Wednesday, April 15, 2009

Project 5: Understanding the Potato

Potatoes are a wonderful product that chefs in restaurants and cooks at home get to use in everyday meals. There are a vast variety of potatoes that are all distinguished between one another. Color, taste, nutritional value, and texture of potatoes are only a few of the characteristics, but despite their differences they all share a common history. Regardless of the common idea that potatoes came from the Irish, extensiveresearch has shown that the potatoes true origin is from Peru, South America. Potatoes originated in the high Andes of Peru some 8,000 years ago, because of this the U.N. announced in December of 2005, that the year 2008 was the International Year of Potatoes.

Peruvian gastronomy is one of my favorite types of cuisine. The different dishes from coast to
highlands show an extraordinary way to express the many different ingredients, techniques, and Peruvian history in each dish. Peruvians are well known for the their seafood, corn, and of course potatoes among many other wonderful ingredients. Peru has the largest variety of these three ingredients over anywhere else in the world. Peru has over 1,000 different species of seafood, 35 different varieties of corn, and over 3,000 native potatoes. Due to the climates and soils that they need to be cultivated in, many of these can only be grown in Peru.

I decided to make a menu using five varieties of potatoes, all cooked in different ways and used in six dishes. Moving from the Pacific coast to the Incan highlands, I created a menu to showcase the differences in Peruvian cuisine. I believe that Peruvian cuisine will be the next cuisine fad for the world over, and that there are still many things to be revealed in the culinary environment. Through the printing on my menu and the photos I have taken you’ll be able to appreciate the influence of Peru in my style of cooking. Although Peru has a plethora of potato products their geographical location in South America has rendered them unable to produce wine very well. For that reason, I wrote a wine menu from different countries around the world. From old world to new world wines, I believe I put together a menu striving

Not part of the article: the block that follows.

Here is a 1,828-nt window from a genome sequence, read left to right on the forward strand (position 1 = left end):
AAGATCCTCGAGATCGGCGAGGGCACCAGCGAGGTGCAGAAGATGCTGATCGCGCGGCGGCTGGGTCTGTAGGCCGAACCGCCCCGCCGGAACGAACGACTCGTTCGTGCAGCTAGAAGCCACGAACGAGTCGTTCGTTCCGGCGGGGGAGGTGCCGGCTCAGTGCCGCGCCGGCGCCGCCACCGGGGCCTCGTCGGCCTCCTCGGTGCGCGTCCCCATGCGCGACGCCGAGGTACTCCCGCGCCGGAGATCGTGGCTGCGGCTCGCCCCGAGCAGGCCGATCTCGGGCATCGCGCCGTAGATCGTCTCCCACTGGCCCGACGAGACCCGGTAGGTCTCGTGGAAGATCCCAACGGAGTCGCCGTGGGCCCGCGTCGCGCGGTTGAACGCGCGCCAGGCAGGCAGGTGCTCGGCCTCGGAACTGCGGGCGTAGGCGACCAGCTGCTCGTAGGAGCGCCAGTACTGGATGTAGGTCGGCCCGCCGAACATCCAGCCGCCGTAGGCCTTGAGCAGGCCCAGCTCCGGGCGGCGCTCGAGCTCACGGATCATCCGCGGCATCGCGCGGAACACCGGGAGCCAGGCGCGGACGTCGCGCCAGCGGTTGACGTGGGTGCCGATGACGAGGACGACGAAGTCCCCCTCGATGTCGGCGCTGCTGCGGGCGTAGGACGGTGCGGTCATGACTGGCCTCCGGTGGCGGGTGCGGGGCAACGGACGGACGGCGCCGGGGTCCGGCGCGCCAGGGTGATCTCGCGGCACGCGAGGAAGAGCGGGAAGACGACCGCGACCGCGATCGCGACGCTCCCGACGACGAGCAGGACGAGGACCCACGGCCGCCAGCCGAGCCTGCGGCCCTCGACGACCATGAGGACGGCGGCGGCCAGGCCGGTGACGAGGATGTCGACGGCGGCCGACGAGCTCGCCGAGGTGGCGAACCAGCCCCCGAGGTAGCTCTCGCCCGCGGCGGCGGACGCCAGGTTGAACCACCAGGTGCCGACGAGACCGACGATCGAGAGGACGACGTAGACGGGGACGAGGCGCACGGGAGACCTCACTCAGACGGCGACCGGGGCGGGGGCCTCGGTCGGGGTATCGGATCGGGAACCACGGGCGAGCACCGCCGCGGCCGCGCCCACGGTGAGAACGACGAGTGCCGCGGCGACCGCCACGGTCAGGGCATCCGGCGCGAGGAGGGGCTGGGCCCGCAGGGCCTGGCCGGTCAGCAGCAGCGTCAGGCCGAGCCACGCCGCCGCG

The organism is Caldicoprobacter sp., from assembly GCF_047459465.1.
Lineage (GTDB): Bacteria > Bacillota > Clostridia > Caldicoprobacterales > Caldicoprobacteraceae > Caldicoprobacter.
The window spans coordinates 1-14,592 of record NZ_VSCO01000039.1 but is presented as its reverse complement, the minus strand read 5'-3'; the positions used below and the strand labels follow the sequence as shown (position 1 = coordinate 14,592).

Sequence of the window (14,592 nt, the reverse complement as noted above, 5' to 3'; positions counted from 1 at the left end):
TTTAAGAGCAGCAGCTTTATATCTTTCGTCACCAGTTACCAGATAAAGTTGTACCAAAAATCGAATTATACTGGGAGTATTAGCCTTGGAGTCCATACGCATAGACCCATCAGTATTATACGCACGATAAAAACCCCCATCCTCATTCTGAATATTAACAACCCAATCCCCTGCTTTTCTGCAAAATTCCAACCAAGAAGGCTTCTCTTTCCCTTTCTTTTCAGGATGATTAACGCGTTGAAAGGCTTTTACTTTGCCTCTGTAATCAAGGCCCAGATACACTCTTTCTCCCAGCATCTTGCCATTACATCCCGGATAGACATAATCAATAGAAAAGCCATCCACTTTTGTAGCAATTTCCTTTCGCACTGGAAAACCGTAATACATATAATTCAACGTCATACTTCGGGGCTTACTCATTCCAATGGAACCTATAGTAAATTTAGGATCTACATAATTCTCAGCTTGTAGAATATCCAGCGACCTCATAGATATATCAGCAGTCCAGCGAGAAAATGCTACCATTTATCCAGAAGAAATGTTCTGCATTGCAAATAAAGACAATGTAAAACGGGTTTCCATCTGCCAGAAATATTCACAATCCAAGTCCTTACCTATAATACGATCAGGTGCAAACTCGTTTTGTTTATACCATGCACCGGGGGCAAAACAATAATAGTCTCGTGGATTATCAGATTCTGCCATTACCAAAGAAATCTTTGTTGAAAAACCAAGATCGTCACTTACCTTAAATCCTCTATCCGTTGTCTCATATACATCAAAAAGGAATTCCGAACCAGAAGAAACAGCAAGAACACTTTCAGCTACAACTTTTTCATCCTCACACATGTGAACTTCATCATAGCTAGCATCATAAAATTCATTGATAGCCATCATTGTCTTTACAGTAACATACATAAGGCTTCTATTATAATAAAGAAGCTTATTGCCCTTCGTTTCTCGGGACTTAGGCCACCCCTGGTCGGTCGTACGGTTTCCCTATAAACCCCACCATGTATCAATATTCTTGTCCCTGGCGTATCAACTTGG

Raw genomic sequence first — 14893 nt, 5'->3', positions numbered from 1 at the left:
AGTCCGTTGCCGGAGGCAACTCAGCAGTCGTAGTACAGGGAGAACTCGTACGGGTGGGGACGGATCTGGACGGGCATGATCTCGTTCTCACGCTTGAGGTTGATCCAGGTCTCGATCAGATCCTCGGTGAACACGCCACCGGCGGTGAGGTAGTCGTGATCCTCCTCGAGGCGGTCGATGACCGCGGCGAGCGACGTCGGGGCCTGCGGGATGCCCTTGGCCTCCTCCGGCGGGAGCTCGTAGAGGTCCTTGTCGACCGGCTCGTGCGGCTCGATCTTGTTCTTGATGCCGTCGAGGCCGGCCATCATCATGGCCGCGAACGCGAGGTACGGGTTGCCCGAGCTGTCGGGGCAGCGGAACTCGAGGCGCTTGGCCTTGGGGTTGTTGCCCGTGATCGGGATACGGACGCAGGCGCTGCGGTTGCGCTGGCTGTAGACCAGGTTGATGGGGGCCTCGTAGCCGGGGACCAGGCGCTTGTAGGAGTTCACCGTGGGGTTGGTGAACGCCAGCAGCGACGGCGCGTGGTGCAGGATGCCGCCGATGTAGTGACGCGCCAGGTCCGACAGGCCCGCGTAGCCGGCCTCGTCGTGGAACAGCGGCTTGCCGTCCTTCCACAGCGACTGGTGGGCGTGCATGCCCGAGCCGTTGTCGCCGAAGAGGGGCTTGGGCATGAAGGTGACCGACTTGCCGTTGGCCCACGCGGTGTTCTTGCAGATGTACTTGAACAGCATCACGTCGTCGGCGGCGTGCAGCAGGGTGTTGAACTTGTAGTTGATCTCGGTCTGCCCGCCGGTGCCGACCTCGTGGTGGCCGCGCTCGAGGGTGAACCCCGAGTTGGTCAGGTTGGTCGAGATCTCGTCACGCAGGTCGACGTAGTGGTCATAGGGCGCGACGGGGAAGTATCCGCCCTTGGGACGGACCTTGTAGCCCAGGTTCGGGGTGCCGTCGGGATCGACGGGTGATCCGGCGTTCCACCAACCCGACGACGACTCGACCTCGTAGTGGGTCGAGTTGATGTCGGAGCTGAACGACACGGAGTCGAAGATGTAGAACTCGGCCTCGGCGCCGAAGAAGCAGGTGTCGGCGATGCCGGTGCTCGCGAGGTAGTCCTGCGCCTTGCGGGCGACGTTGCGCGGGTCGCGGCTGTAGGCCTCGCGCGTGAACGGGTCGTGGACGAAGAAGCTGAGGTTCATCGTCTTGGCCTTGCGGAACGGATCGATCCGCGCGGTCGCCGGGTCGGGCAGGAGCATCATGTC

towards perfection of matching my menu in the best ways. A nice sweet Riesling from Alsace France became a beautiful way to start off, the balance between the two acids and a nice accent of mineral that blended with the fish. For the Causa, I stayed in France because of this one wine that I think is brilliant with this dish, a 2004 Sauvignon Blanc from Bordeaux witch married this dish, its acidity is more round but enough to match the grapefruit, it has a nice salinity for the brine as well as mineral, unlike a New Zealand Sauvignon Blanc, this wine says old world. Heading south to Rioja Spain, to match the scallop with a White Rioja, its cream
finish fits the scallop and the sauce very well, it has a nice taste of apricot and lemon zest, great for giving the dish freshness, this wine has a great deal of earthiness for the potato and provides great balance for all the ingredients. Crossing the Atlantic to California into Monterey, I selected a Pinot Noir. It has a hint of sea like flavor from the wind blowing off the sea into the vineyard; witch goes very well with the soy flavor in the onions. It’s very crisp and has a nice salinity. This dish is very light and I wanted a light wine to match it, through this wine I found a good feel of earthy to combine the onions and the rest of the dish. Choosing a
wine for the pork belly was not easy, because of the pomegranate witch gives a lot of wines a weird taste to them, I had to pick wisely. Back to the old world I chose a Piedmont from Italy, witch contained a full tannin feel to it with the richness of the pork belly, it has a lot of earthiness witch bines the potatoes and the pork as well as it being very tart to cut the fat and match the salsa criolla. For the final pairing I chose a more balanced wine, but still off dry for desert. A Sauvignon Blanc from Aconcagua Valley, Chile, its sweetness and acid really balances out the entire dish from the corn sauce and the cream and lime, to the earthy background of
the potato and saffron, this wine really finishes off the meal of a great pairing.

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